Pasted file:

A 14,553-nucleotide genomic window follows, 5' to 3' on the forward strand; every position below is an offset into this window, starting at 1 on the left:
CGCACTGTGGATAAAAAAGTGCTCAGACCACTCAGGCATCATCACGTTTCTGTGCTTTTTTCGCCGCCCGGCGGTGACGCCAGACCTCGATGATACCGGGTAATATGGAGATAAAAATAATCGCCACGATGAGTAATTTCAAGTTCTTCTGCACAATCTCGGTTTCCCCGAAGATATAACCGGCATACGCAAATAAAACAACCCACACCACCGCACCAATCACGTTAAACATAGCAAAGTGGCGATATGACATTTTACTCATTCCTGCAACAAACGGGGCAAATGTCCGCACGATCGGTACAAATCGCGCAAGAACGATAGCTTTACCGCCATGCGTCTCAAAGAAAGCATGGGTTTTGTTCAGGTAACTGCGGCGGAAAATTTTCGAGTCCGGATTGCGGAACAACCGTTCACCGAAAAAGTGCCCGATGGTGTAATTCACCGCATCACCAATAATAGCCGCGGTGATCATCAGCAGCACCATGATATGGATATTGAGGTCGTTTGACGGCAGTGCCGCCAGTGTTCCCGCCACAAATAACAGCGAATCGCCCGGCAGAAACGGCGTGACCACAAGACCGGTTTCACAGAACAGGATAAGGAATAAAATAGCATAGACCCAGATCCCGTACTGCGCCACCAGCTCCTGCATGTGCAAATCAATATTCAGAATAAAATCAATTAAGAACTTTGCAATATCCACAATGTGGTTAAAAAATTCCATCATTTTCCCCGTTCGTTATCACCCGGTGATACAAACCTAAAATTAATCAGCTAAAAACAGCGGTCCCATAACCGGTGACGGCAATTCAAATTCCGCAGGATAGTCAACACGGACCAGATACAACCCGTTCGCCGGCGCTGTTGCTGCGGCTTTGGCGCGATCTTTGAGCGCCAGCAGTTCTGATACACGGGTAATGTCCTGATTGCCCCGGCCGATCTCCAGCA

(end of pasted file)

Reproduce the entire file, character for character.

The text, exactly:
A 14,553-nucleotide genomic window follows, 5' to 3' on the forward strand; every position below is an offset into this window, starting at 1 on the left:
CGCACTGTGGATAAAAAAGTGCTCAGACCACTCAGGCATCATCACGTTTCTGTGCTTTTTTCGCCGCCCGGCGGTGACGCCAGACCTCGATGATACCGGGTAATATGGAGATAAAAATAATCGCCACGATGAGTAATTTCAAGTTCTTCTGCACAATCTCGGTTTCCCCGAAGATATAACCGGCATACGCAAATAAAACAACCCACACCACCGCACCAATCACGTTAAACATAGCAAAGTGGCGATATGACATTTTACTCATTCCTGCAACAAACGGGGCAAATGTCCGCACGATCGGTACAAATCGCGCAAGAACGATAGCTTTACCGCCATGCGTCTCAAAGAAAGCATGGGTTTTGTTCAGGTAACTGCGGCGGAAAATTTTCGAGTCCGGATTGCGGAACAACCGTTCACCGAAAAAGTGCCCGATGGTGTAATTCACCGCATCACCAATAATAGCCGCGGTGATCATCAGCAGCACCATGATATGGATATTGAGGTCGTTTGACGGCAGTGCCGCCAGTGTTCCCGCCACAAATAACAGCGAATCGCCCGGCAGAAACGGCGTGACCACAAGACCGGTTTCACAGAACAGGATAAGGAATAAAATAGCATAGACCCAGATCCCGTACTGCGCCACCAGCTCCTGCATGTGCAAATCAATATTCAGAATAAAATCAATTAAGAACTTTGCAATATCCACAATGTGGTTAAAAAATTCCATCATTTTCCCCGTTCGTTATCACCCGGTGATACAAACCTAAAATTAATCAGCTAAAAACAGCGGTCCCATAACCGGTGACGGCAATTCAAATTCCGCAGGATAGTCAACACGGACCAGATACAACCCGTTCGCCGGCGCTGTTGCTGCGGCTTTGGCGCGATCTTTGAGCGCCAGCAGTTCTGATACACGGGTAATGTCCTGATTGCCCCGGCCGATCTCCAGCA